The death last week of writer Brian Friel – described in obituaries as "Ireland's Chekhov" – makes me very sad. I love Friel's work. When I was a teenager, I saw his breakthrough play "Philadelphia, Here I Come!" three times. Standing room was cheap in 1966 when it played at the now-demolished Helen Hayes Theatre for 326 performances and was nominated for six Tony Awards, winning none of them. 1966 was the year "Marat/Sade" swept everything.

In later years, I saw a magnificent production of his "Translations" on Broadway and his beautiful adaptation of "Uncle Vanya" at the Dublin Gate Theatre. (Yes, the "Irish Chekhov" did three adaptations of the work of the Russian master, with whom he shared so much subject matter: the lives of ordinary people, family dynamics, and the struggle to find meaning and joy in everyday existence.)

Actually, calling Friel the "Irish Chekhov" isn't really accurate, though it's certainly meant as a great compliment. Chekhov is almost exclusively a realist, while some of Friel's best work has "avant-garde" elements. "Philadelphia, Here I Come!" is built around the conceit of having two actors play the two sides of the main character – Gar Public ("the Gar that people see, talk to, talk about) and Gar Private ("the unseen man, the man within, the conscience.") "Faith Healer" is a play of interlocking monologues. The one-act play "Winners" is about two young lovers who are actually dead.

Of course, depicting a single person with both "Public" and "Private" selves might be said to be a kind of realism. Or genius.

In 2012, Terry Teachout of The Wall Street Journal wrote "If life were fair, Brian Friel, the foremost living playwright in the English-speaking world, would have won a Nobel Prize long ago ... he takes everyday speech and turns it into something not too far removed from poetry. He has a great ear—and a great heart."

There are few love scenes more beautiful than the one in "Translations" where the two lovers – the English soldier and the Irish girl – who can't understand each other's language communicate in just the place names of Irish villages.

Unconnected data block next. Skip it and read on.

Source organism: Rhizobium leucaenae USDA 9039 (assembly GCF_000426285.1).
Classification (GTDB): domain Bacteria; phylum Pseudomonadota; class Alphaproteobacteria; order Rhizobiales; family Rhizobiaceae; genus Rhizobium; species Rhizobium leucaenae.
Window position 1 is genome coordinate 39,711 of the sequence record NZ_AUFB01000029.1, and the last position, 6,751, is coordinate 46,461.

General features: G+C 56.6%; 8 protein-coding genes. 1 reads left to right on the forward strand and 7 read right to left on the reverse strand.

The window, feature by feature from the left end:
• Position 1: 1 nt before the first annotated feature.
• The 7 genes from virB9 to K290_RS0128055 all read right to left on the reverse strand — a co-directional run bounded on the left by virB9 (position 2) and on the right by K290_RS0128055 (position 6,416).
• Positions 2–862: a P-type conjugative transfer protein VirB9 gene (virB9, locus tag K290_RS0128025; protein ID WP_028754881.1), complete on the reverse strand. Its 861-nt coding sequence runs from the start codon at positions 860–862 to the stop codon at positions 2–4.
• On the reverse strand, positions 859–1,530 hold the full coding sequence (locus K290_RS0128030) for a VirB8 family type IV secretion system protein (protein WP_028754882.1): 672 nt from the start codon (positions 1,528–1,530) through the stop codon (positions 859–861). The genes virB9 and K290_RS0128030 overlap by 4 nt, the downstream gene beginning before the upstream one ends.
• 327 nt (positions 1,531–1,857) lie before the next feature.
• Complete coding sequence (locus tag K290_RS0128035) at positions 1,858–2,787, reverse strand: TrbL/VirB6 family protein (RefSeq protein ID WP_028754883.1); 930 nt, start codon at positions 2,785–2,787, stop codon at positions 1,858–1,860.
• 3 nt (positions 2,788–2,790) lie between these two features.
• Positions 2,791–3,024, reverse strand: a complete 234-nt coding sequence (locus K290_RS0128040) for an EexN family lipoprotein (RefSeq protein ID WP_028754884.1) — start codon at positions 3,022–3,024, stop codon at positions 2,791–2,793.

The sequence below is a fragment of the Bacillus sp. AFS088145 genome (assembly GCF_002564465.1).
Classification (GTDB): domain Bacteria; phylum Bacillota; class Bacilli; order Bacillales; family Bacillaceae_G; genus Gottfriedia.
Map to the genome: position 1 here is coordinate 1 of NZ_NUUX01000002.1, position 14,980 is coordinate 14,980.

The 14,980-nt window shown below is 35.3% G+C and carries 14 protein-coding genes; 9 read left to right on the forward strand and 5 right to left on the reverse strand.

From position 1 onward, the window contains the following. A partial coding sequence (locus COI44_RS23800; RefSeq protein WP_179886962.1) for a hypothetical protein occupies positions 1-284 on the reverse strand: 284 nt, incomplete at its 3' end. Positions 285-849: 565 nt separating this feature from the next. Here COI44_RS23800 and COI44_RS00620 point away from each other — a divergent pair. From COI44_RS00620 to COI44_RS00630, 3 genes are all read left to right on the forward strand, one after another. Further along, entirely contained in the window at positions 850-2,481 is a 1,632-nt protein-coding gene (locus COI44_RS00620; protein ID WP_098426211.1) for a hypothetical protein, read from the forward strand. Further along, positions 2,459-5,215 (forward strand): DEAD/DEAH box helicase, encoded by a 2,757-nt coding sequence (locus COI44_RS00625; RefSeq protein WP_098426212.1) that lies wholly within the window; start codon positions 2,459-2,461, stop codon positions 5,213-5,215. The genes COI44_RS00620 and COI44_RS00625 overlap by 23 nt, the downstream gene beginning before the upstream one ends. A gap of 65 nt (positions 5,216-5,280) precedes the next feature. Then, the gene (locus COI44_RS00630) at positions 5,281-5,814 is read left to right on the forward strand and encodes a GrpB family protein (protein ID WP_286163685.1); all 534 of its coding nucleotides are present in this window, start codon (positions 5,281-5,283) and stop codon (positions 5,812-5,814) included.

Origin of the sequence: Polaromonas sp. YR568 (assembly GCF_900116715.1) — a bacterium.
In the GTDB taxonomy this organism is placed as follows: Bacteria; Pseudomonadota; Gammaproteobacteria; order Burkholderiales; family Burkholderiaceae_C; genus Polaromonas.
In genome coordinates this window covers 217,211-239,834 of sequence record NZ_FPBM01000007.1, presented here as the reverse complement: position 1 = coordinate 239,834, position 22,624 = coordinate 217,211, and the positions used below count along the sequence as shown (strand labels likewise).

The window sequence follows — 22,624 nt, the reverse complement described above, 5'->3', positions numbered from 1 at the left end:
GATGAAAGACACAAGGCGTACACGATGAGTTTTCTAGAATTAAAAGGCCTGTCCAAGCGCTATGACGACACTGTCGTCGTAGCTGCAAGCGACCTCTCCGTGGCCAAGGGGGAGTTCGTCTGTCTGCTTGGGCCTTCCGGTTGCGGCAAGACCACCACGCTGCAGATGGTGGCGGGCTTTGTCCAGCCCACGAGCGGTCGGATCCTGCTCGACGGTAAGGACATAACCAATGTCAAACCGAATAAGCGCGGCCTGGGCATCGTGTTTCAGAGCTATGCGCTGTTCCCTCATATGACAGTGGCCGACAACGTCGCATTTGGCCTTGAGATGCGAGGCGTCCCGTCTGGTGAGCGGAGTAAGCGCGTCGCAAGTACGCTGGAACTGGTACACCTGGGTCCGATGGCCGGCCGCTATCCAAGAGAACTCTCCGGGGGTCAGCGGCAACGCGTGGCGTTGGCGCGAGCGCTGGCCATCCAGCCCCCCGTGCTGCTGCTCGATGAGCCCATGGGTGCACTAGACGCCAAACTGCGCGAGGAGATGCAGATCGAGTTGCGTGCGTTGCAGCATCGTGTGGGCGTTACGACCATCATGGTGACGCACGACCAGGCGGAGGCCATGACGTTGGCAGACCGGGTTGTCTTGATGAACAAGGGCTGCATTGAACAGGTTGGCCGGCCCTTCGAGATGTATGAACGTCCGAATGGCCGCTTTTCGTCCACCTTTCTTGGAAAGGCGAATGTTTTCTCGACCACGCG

I think the Nobel committee gets tired of giving literature prizes to Irishmen. They have produced four (Yeats, Shaw, Beckett, and Heaney) – an amazing number for such a small island. I think Seamus Heaney's win in 1995 froze out Friel, and they want to spread the prizes around. It's OK: Joyce, Wilde, and Synge didn't win one either.

I'm sad that Brian Friel died ... but I'm happy to have his work, which will live forever.

(Just for the hell of it, I Googled "America's Chekhov" – and you know who I got? Raymond Carver. Another of my favorites.)



"The New York Times" obituary


a featurette on Friel's funeral from Irish TV


"Philadelphia, Here I Come!" movie clip – the "Public/Private" thing doesn't work so well on-screen: it's purely theatrical


clips of Ralph Fiennes in "Faith Healer" on Broadway


the trailer for the movie "Dancing At Lughnasa" – Friel's Tony- and Olivier-winning play


and – what the hell --
a clip from "UNCLE VANYA" – Not Friel's adaptation – but my favorite Vanya of all – the legendary 1963 film version of the Chichester Festival production with Laurence Olivier, Michael Redgrave, Joan Plowright, and Rosemary Harris – I've watched this many, many times

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Christian Correa